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Coronavirus In Minnesota: Gov. Walz Extends Stay-At-Home Order Until May 4

MINNEAPOLIS (WCCO) -- Gov. Tim Walz on Wednesday extended Minnesota's stay-at-home order to early May to combat the spread of COVID-19.

The order directs Minnesotans to stay-at-home and limit movements to essential needs until May 4. It was originally set to expire on April 10. This means Minnesotans are allowed to leave their homes for crucial items such as groceries, prescriptions, gas, or to go to work if you're deemed an essential worker.

Workers who are exempt from the order include but are not limited to:

  • Healthcare and public health
  • Law enforcement, public safety, and first responders
  • Child care
  • Emergency shelters
  • Homeless shelters
  • Food and agriculture
  • News media
  • Energy
  • Water and wastewater
  • Critical manufacturing
  • Public transportation drivers

The governor also announced an extension to the public accommodations order, effectively keeping bars, restaurants and other public accommodations closed until May 4. However, Walz is allowing some businesses to go back to work, including a number of outdoor-based cases such as gold course maintenance and landscaping.

Those found violating the order could be subject to a maximum penalty of 90 days in jail and/or a $1,000 fine.

RELATED: Coronavirus In Minnesota: The Dos & Don'ts Of Our Stay-At-Home Order

"What we are doing is working, Minnesota," Walz said. "We are taking this seriously, and we are staying home. While Minnesota is showing lower rates of infections than our peers across the country, now is not the time to let up or allow that trajectory to change. Updated federal guidance and our own public health experts are showing that if we keep staying home, we will save lives – which is why I made the data-driven decision to extend the Stay Home Order until May 4."

The governor's order to stay home is forecasted to significantly slow the spread of COVID-19, pushing out the peak of the disease and allowing the state to continue key preparations for the pandemic. Walz noted that Minnesota's growth rates on positive cases have been markedly slower than most other states in the country.

Walz and state officials have said they remain concerned about the shortage of PPE, or personal protective equipment. In one case, a large order in China bound for Minnesota was confiscated by the Chinese Army. Walz and state officials said they are working on other supply lines.

State officials also sounded a warning to Minnesota's rural communities, saying that in those areas the populations may be older, on average, and if they're not properly exercising social distancing, they're also more at risk.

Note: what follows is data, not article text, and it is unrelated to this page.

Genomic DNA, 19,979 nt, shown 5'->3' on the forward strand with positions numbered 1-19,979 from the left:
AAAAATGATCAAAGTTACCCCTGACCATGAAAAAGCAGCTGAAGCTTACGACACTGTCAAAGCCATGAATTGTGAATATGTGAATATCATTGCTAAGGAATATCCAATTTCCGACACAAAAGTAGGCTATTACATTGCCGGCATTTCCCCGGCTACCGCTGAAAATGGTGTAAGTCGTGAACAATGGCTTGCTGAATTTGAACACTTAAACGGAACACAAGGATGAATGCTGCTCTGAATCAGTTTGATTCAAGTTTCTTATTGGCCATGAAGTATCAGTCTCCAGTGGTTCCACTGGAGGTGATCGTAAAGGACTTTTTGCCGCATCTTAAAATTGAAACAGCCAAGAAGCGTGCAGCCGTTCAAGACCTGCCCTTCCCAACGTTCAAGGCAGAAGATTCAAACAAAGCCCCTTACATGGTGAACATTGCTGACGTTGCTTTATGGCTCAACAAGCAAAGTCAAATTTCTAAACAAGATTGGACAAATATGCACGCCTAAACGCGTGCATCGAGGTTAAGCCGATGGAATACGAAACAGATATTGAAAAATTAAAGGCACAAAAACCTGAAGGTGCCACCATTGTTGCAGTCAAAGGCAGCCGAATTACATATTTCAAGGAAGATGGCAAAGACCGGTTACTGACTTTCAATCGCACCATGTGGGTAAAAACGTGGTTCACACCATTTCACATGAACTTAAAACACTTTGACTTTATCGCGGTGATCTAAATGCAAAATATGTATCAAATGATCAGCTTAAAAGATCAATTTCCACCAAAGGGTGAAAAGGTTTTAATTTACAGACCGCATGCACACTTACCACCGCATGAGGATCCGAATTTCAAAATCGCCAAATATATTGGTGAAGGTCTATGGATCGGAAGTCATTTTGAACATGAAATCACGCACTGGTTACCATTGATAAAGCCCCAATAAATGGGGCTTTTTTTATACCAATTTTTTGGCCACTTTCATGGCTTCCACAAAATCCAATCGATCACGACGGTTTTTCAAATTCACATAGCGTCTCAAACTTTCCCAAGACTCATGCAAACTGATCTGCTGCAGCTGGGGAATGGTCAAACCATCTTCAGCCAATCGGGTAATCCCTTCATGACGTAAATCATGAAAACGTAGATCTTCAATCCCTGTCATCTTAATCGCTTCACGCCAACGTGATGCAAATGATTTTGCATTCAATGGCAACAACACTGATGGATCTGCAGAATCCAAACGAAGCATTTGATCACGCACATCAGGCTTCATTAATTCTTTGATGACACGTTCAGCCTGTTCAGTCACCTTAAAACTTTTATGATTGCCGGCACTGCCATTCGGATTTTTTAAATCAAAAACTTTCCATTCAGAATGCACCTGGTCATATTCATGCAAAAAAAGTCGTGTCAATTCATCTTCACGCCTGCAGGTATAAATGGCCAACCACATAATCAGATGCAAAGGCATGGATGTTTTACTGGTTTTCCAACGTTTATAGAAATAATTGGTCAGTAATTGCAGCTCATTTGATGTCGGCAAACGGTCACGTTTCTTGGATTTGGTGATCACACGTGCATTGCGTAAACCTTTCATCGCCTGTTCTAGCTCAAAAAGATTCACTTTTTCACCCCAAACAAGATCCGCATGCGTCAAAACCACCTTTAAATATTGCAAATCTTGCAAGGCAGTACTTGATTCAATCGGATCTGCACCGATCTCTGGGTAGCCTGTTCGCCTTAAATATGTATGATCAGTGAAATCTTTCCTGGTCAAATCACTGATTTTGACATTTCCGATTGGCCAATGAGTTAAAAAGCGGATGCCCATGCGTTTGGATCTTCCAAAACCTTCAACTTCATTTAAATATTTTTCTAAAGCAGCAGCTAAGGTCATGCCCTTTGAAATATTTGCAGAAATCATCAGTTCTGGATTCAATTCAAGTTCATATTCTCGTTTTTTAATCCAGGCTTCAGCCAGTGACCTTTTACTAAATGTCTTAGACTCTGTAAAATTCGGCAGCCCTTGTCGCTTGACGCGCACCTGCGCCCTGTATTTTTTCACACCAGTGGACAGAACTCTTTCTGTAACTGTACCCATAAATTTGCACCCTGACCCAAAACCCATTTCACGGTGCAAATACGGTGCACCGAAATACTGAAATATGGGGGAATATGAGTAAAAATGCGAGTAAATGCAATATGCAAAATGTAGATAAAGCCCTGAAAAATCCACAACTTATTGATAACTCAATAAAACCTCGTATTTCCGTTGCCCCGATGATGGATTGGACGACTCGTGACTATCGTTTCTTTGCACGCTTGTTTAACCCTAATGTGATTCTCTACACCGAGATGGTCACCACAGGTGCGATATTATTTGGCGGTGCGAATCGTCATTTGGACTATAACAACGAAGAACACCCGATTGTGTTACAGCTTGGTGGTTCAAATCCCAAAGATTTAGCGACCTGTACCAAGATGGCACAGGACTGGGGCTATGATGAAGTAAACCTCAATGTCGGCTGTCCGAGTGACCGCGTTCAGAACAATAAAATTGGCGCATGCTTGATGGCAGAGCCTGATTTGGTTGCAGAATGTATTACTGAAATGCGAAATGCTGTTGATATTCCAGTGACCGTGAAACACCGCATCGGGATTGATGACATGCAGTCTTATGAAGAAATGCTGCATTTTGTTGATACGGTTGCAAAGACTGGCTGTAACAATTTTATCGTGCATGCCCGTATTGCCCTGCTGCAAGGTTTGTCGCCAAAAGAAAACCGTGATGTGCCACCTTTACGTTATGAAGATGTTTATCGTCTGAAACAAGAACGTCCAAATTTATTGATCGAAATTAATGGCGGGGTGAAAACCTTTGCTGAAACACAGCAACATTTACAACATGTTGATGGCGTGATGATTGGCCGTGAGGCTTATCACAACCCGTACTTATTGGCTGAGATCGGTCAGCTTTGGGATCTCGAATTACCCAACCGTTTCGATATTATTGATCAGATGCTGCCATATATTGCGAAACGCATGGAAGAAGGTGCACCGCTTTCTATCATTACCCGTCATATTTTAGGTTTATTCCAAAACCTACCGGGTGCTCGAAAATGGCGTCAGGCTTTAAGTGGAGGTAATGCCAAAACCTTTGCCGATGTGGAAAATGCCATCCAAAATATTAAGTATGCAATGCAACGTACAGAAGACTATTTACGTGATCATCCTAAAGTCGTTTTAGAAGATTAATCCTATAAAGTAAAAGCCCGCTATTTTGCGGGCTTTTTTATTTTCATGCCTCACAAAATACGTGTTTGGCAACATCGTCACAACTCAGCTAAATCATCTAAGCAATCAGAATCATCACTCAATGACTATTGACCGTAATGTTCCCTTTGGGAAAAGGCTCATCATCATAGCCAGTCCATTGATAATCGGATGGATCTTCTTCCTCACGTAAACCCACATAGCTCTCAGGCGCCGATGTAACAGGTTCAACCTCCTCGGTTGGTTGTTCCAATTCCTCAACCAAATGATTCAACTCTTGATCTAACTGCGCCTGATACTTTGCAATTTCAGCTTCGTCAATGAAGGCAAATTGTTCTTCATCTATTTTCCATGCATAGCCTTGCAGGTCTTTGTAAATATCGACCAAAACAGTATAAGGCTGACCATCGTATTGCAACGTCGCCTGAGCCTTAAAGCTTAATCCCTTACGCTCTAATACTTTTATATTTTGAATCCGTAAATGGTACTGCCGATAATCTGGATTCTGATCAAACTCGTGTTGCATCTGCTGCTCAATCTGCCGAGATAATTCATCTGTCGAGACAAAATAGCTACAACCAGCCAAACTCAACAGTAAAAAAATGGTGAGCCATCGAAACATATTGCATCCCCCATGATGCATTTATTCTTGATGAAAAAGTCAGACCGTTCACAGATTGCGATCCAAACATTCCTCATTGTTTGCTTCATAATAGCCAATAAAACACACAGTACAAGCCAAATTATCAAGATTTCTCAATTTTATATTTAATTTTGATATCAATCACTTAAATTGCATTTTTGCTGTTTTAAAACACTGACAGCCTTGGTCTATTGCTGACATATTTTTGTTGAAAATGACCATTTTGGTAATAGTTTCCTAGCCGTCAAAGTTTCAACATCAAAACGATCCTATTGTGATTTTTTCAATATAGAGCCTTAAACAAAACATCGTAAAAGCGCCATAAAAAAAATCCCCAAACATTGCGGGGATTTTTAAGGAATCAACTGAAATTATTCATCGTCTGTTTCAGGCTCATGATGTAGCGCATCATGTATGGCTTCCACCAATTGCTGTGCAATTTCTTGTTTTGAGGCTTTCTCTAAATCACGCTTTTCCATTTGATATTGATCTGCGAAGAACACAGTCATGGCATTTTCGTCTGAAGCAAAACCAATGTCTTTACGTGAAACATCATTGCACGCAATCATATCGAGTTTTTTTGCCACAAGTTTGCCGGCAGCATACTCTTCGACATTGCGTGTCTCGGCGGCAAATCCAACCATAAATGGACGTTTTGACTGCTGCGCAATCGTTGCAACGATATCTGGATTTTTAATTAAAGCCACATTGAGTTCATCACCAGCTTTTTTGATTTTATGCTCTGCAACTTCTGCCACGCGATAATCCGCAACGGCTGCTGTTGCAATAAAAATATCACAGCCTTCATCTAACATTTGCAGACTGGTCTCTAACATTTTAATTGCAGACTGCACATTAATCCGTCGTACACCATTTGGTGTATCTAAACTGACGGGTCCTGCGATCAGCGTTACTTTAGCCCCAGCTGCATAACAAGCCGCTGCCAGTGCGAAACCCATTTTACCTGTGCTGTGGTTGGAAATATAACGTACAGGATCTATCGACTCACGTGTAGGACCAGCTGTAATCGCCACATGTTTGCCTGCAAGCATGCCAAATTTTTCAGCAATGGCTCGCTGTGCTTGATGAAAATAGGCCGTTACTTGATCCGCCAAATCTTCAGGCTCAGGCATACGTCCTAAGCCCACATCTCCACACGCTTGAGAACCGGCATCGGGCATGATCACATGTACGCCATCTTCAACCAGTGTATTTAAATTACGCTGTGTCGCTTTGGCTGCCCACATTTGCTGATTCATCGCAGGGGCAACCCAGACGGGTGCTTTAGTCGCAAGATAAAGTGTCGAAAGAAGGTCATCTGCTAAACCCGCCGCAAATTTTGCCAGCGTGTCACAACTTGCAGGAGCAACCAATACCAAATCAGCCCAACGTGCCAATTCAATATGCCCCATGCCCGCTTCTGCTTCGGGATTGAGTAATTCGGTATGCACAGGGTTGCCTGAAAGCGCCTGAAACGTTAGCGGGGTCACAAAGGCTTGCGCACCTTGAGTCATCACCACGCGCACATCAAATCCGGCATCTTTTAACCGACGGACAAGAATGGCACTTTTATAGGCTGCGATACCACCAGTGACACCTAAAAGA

"We're facing an historic public health crisis, and Minnesotans are rising to the challenge," Minnesota Department of Health Commissioner Jan Malcolm said. "The social distancing and community mitigation efforts Governor Walz implemented have secured us much-needed time to prepare more fully for the predicted peak in cases, and today's announcement gives us a better chance to save even more lives."

MOREFollow Gov. Walz's briefing on Pat Kessler's Twitter page.

Walz said it's still possible that classes could still come back to schools this spring, but it's not looking likely.

In Minnesota, 39 people have died from COVID-19. As of Wednesday, the state's count of COVID-19 cases rose to 1,154. About 30,000 people have been tested for the virus in Minnesota, although health officials warn that the actual number of people with the disease is likely much higher, as testing has not been widely available.

More than 600 people have recovered from COVID-19 and no longer require isolation, however Walz warned that relaxing restrictions too hastily could see all Minnesota's progress fall apart. Walz said his recommendation to continue the stay-at-home order for another four weeks comes on the advice of health experts and professionals.

The announcement of this extension was greeted by positive statements from both sides of the political aisle.

"Minnesotans are doing outstanding work staying in place, flattening the curve, and giving our hospitals and health care facilities more time to prepare for the worst," House Minority Leader Kurt Daudt (R-Crown) said. "It's encouraging that Governor Walz has granted flexibility for several types of businesses, and that plans are being developed for more. We hope as this Stay at Home order continues, the governor will continue evaluating requests and allow businesses to reopen if they can do so safely. The sooner we can let more Minnesotans safely return to work, the sooner we can start stabilizing our economy."

"Minnesotans have done a great job of social distancing to slow the spread of COVID-19, but we are not out of this crisis yet," House Speaker Melissa Hortman (DFL-Brooklyn Park) said. "Governor Walz and his team have done an excellent job following the data and making strong decisions to protect Minnesotans. Today's extended Stay at Home order is no different. I strongly encourage Minnesotans to stay home as much as you can, maintain social distancing, and wear a mask when in public."

Coronavirus: Latest News | Community Resources | COVID-19 Info | Download Our App | CBSN Minnesota

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